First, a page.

This is fun. A month ago, I asked whether the Netflix competition was over. After BellKor’s Pragmatic Chaos merged the solutions of many players to break the 10% barrier, I expected them to win. It turns out that another coalition was created—The Ensemble—and they have beaten the previous best score by 0.01%. There are only a short few hours before the final deadline, so it is still impossible to know who will win. However, if The Ensemble wins, it will be very frustrating to BellKor’s Pragmatic Chaos: The Ensemble is a last minute player.

Both teams broke the 10% barrier by using a diverse coalition, by merging several different ideas. As Peter Turney recently stated:

There are no whole-truths, but we can get by reasonably well with a large number of half-truths.

I am now more convinced than ever that science needs diverse explanations, techniques and opinions. We should actively reward creativity. Science is not merely about truth-seeking.

20 Comments

  1. J’ai n’ai pas totalement compris, mais la conclusion me rejoins. Effectivement, la science demeure une quête, un désir de comprendre, aussi elle n’a pas l’apanage du savoir.

    Comment by Wilfrid — 26/7/2009 @ 7:47

  2. I have not been closely following the Netflix competition since they hit the lower 8% improvement barrier, but I’m very happy to hear that the means used to break it was a merger of diverse ideas.

    I wholeheartedly agree with your extrapolation of the competition to the scientific pursuit in general. Thank you for the insight.

    Comment by Joao — 26/7/2009 @ 8:37

  3. Yes, we should reward creativity. But I also strongly believe that at the end of the day we need to have learned something. Especially about recommendation. Because only by learning something can we actually apply it to something else, i.e. reuse that information.

    So what do we learn from this? That ensemble methods yield better results? We’ve known that for years.

    Don’t get me wrong: I think it’s great that so much successful effort has gone into this project. But when you say that science needs diverse explanations, techniques, and opinions, my feeling that there should actually be something explainable (explanatory?) at the end of the day. Don’t you think?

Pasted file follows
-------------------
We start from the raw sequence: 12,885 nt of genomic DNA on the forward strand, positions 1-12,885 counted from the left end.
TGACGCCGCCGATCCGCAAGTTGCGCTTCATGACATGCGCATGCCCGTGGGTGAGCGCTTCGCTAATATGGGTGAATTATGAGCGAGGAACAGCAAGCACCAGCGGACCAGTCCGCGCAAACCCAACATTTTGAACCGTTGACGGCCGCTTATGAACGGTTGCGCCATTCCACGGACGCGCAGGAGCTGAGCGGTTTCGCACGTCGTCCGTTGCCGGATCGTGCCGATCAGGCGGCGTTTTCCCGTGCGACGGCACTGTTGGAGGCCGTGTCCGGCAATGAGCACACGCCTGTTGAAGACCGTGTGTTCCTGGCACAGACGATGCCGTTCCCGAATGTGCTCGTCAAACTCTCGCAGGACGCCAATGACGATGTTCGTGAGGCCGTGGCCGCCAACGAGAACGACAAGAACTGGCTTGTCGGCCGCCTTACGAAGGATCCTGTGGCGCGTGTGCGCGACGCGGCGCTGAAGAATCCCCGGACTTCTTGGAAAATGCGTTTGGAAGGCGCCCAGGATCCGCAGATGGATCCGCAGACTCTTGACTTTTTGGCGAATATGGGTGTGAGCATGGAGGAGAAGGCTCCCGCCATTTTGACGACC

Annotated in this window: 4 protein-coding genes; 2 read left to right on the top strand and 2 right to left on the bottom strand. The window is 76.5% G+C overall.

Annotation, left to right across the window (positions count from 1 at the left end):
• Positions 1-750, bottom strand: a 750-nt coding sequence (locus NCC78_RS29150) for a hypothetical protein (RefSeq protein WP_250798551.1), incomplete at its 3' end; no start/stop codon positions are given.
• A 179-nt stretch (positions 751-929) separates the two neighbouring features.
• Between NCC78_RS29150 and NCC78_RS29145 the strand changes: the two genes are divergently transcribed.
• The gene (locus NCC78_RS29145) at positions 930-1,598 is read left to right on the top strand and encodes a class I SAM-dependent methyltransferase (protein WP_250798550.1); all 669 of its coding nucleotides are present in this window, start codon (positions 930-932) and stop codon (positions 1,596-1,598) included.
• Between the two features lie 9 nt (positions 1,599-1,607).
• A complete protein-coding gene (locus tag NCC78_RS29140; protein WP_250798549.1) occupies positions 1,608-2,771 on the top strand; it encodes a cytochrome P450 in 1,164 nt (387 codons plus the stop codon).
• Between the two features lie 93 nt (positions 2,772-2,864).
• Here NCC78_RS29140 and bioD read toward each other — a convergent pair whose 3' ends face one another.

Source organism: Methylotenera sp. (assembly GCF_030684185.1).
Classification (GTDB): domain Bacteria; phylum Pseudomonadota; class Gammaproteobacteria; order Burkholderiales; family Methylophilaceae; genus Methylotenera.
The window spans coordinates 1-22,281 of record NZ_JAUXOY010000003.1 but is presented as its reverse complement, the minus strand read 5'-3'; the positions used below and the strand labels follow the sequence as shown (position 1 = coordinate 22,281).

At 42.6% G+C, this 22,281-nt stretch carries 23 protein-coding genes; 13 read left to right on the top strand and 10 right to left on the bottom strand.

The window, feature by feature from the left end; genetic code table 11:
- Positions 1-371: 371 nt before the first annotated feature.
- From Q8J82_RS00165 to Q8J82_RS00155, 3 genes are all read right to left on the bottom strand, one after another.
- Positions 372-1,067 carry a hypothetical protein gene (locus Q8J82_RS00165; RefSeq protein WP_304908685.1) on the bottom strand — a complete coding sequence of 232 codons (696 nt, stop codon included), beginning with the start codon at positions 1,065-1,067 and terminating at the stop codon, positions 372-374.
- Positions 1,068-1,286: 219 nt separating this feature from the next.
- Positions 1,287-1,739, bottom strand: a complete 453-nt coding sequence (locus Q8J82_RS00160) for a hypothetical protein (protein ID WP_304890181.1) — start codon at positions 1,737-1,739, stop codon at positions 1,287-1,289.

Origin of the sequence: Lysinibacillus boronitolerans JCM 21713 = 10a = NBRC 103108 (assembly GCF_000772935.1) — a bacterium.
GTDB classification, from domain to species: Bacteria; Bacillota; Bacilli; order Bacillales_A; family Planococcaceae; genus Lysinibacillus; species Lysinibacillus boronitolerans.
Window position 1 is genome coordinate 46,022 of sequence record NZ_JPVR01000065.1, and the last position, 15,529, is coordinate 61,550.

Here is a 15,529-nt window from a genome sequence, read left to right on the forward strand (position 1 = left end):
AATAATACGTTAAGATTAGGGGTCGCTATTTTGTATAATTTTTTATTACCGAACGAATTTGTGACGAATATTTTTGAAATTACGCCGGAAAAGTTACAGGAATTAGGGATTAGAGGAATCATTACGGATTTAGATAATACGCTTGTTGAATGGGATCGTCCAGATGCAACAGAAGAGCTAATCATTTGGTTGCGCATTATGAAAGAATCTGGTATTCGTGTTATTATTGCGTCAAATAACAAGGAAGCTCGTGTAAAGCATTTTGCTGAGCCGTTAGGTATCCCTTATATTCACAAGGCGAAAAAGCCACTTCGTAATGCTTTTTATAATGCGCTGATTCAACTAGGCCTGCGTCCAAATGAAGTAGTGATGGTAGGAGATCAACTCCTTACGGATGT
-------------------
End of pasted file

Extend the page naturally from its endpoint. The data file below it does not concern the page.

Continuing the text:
Comment by Jeremy — 26/7/2009 @ 10:14

  4. Surely the Netflix judges will conclude that a difference of ~ 1% (i.e. 0.01% improvement) is statistically insignificant. It’s got to be a tie. Which still means 500K per team… divided by (say) 10 per team…

    Sounds like it may be easier to get an NSF grant.

    Which got me thinking. Maybe this a harbinger the future for academic granting … privatization of donors, commercial relevance of research – at least if the Reform (er, I mean Conservative) government has anything to say about it.

    Comment by Andre Vellino — 26/7/2009 @ 11:40

  5. As expected, it’s getting interesting: http://www.danielharan.com/2009/06/27/netflix-prize-let-the-games-begin/

    Andre: the prize is awarded based on half of the submission; the other half is used for the public scoring. This was done to prevent contestants from using results to tweak submissions.

    This would really suck for the top team, thinking they had it and being pushed out by a grand coalition. Cooperation wins again against a small, closed coalition.

    For me, that has to be the most important lesson from this competition.

    Comment by Daniel Haran — 26/7/2009 @ 13:23

  6. Daniel Haran wrote: : “the prize is awarded based on half of the submission; the other half is used for the public scoring.”.
    This is entirely true, so the apparent lead of The Ensemble in the leaderboard doesn’t necessarily reflect the true leader.